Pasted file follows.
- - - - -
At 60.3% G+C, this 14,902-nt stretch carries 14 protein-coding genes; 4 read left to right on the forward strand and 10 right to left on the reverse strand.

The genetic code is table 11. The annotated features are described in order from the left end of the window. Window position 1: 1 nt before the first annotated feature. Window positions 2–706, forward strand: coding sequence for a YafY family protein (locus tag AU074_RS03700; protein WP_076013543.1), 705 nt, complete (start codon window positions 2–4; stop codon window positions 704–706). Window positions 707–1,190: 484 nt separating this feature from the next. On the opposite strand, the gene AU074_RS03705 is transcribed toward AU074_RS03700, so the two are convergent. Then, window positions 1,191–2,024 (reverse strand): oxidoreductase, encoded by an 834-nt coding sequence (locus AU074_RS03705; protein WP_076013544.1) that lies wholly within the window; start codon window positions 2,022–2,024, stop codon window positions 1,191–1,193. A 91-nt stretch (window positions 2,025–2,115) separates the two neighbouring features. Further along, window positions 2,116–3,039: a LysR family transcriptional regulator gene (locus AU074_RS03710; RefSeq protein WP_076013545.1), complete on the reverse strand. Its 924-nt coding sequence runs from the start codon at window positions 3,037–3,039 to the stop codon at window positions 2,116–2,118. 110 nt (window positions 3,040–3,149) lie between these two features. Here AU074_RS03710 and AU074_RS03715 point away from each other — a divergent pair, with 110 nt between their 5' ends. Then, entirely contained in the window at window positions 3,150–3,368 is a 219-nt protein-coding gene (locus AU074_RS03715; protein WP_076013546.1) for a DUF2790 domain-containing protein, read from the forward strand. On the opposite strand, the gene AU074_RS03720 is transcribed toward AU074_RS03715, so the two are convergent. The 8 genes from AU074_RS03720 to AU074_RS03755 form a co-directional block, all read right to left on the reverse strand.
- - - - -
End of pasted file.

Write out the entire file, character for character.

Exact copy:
At 60.3% G+C, this 14,902-nt stretch carries 14 protein-coding genes; 4 read left to right on the forward strand and 10 right to left on the reverse strand.

The genetic code is table 11. The annotated features are described in order from the left end of the window. Window position 1: 1 nt before the first annotated feature. Window positions 2–706, forward strand: coding sequence for a YafY family protein (locus tag AU074_RS03700; protein WP_076013543.1), 705 nt, complete (start codon window positions 2–4; stop codon window positions 704–706). Window positions 707–1,190: 484 nt separating this feature from the next. On the opposite strand, the gene AU074_RS03705 is transcribed toward AU074_RS03700, so the two are convergent. Then, window positions 1,191–2,024 (reverse strand): oxidoreductase, encoded by an 834-nt coding sequence (locus AU074_RS03705; protein WP_076013544.1) that lies wholly within the window; start codon window positions 2,022–2,024, stop codon window positions 1,191–1,193. A 91-nt stretch (window positions 2,025–2,115) separates the two neighbouring features. Further along, window positions 2,116–3,039: a LysR family transcriptional regulator gene (locus AU074_RS03710; RefSeq protein WP_076013545.1), complete on the reverse strand. Its 924-nt coding sequence runs from the start codon at window positions 3,037–3,039 to the stop codon at window positions 2,116–2,118. 110 nt (window positions 3,040–3,149) lie between these two features. Here AU074_RS03710 and AU074_RS03715 point away from each other — a divergent pair, with 110 nt between their 5' ends. Then, entirely contained in the window at window positions 3,150–3,368 is a 219-nt protein-coding gene (locus AU074_RS03715; protein WP_076013546.1) for a DUF2790 domain-containing protein, read from the forward strand. On the opposite strand, the gene AU074_RS03720 is transcribed toward AU074_RS03715, so the two are convergent. The 8 genes from AU074_RS03720 to AU074_RS03755 form a co-directional block, all read right to left on the reverse strand.